Roser, 63, received a life sentence when he was found to have bludgeoned Saunders with a metal bar at a property north of Brisbane in November 2017.
The body was then fed into the chipper with the assistance of another man, Peter Koenig.
“My dad does not deserve to be remembered as the woodchipper victim,” Saunders’ son Blake said in an impact victim statement read to the court.
“My dad was a kind, happy, hardworking, wonderful man.”
At his five week Brisbane Supreme Court trial, Roser did not deny that Saunders was murdered.
Roser conceded that he had “shamefully” assisted with disposing of the body in the chipper then lied about it, telling police it had been an industrial accident.
However, Roser accused Koenig of killing Saunders while they were clearing trees at the Goomboorian property near Gympie.
After they began deliberating on Tuesday afternoon, the jury found Roser guilty on Friday morning with Saunders’ family and friends in attendance.
Roser showed no emotion.
“He (Mr Saunders) was kind and generous to a fault, that … probably became a fatal fault,” Justice Martin Burns told Roser.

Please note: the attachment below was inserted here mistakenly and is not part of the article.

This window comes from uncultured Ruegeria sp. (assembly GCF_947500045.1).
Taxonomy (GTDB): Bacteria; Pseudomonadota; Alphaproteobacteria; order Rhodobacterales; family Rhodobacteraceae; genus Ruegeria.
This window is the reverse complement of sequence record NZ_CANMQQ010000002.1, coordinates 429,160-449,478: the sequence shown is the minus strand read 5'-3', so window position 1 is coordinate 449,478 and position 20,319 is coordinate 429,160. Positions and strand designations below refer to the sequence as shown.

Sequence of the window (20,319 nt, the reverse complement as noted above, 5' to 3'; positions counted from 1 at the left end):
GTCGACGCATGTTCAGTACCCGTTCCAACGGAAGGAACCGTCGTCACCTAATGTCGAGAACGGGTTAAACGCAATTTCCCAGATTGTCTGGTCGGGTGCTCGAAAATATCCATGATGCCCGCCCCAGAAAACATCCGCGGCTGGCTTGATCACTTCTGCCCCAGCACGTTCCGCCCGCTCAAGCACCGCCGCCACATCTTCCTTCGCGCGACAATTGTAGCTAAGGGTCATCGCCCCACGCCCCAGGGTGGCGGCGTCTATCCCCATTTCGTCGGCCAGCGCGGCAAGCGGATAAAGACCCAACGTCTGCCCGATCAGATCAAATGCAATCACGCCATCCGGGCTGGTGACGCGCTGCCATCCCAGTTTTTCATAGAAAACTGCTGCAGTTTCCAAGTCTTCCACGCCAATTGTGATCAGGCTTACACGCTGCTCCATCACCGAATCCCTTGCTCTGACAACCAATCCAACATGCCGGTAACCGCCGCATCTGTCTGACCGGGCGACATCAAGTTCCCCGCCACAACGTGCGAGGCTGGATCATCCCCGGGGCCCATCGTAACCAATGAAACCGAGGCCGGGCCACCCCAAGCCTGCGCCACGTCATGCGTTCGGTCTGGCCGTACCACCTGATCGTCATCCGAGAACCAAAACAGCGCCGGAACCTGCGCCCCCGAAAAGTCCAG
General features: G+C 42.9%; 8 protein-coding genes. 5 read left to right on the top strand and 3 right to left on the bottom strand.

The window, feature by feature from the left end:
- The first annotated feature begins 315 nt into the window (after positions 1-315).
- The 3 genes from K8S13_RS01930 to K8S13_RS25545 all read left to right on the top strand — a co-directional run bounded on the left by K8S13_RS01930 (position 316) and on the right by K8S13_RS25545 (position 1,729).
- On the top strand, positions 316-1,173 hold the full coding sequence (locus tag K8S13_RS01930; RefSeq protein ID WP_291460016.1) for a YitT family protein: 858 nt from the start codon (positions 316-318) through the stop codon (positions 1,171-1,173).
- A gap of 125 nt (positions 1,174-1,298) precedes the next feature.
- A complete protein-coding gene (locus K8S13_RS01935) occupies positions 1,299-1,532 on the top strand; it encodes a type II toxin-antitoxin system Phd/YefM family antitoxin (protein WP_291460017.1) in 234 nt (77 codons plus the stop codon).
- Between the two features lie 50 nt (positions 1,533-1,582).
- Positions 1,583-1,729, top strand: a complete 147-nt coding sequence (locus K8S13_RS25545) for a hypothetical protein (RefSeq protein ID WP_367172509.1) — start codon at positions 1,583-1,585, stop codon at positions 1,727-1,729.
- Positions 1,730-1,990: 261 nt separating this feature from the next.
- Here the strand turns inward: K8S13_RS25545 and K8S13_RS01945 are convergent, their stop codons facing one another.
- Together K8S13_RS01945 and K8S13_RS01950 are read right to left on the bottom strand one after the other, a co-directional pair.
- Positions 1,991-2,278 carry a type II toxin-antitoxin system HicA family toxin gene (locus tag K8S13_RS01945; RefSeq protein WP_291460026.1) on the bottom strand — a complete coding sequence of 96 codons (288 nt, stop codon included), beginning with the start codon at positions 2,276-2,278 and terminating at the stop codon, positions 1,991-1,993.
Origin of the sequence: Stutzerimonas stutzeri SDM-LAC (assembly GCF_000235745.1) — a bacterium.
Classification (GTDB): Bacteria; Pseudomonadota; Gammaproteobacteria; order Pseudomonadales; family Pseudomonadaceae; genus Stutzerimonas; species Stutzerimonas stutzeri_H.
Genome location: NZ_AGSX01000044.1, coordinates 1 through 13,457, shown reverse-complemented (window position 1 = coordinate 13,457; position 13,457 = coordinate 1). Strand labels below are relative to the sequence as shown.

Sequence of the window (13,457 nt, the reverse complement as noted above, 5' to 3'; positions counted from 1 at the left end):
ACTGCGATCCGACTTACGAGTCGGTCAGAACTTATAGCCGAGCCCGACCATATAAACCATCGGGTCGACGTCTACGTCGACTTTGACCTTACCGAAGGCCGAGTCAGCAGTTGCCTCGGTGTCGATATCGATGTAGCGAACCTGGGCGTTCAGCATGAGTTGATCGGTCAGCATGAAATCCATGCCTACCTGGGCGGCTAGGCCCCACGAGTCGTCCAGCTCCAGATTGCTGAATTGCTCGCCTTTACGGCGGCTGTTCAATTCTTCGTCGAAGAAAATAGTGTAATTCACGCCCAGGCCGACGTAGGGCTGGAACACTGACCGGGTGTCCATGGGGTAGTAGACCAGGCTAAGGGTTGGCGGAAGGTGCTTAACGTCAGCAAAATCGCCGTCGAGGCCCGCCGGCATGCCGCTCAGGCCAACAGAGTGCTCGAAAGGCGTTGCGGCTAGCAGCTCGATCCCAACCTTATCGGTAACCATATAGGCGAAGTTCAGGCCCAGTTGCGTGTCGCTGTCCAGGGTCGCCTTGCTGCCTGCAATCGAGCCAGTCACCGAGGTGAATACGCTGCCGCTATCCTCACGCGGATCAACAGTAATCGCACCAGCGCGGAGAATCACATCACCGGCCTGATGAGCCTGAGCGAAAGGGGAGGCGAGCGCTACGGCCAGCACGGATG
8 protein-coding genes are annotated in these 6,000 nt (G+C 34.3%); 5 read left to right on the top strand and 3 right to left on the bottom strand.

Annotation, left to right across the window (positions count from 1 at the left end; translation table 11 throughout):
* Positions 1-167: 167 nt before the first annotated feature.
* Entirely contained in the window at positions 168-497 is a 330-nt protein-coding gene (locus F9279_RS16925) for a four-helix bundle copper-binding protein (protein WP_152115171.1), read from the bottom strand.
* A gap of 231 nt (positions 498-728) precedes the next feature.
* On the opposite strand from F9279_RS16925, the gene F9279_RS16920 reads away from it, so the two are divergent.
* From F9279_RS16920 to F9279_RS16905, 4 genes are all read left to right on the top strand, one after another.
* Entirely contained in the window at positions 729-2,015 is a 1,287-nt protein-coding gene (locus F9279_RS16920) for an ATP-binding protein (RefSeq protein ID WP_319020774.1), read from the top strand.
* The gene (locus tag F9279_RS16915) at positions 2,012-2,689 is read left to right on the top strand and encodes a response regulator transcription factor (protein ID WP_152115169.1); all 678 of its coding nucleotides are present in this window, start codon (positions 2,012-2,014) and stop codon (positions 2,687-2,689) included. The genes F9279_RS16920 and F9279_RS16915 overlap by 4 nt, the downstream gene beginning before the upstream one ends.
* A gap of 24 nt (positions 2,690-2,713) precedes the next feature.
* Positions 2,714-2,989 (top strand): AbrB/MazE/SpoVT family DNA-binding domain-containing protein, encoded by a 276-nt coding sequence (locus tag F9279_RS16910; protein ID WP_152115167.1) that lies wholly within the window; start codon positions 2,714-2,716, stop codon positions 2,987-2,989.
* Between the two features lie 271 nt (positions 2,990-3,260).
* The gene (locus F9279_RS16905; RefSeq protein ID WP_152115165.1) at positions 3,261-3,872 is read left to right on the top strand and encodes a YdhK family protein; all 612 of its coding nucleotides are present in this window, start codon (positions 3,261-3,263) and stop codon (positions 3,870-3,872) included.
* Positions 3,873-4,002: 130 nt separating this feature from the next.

The disposal of Saunders’ body was beyond the imagination of any decent human being, Justice Burns said.
“But you are not a decent human being, far from it,” he told Roser.
The Crown alleged that Sharon Graham asked her lovers Roser and Koenig to kill her ex-partner Saunders and make it look like an accident in a bid to claim his $750,000 life insurance.
Roser said he refused despite pressure from Graham and Koenig to murder the “happy go lucky” Saunders.
However, Koenig claimed Roser repeatedly bludgeoned Saunders with a metal bar as they finished work at the property.
Koenig told the court that he helped carry the body to the chipper because Roser had a bad back.
Koenig said he fed Saunders into the machine, leaving the legs sticking out to make it look more like an accident.
“Just to leave a bit of Bruce… for the police to see,” he said.
Saunders was killed after becoming embroiled in a “love quadrangle”, the court heard.
Graham was living with Saunders albeit in separate bedrooms and was in a relationship with Roser while also having “intimate relations” with Koenig.
Saunders was still “besotted” with Graham, the court heard, making out his will and life insurance policy in her favour.
Graham, 61, and Roser had pleaded not guilty to murder before the former successfully applied for a separate trial.
Koenig pleaded guilty to accessory after the fact to murder earlier this year.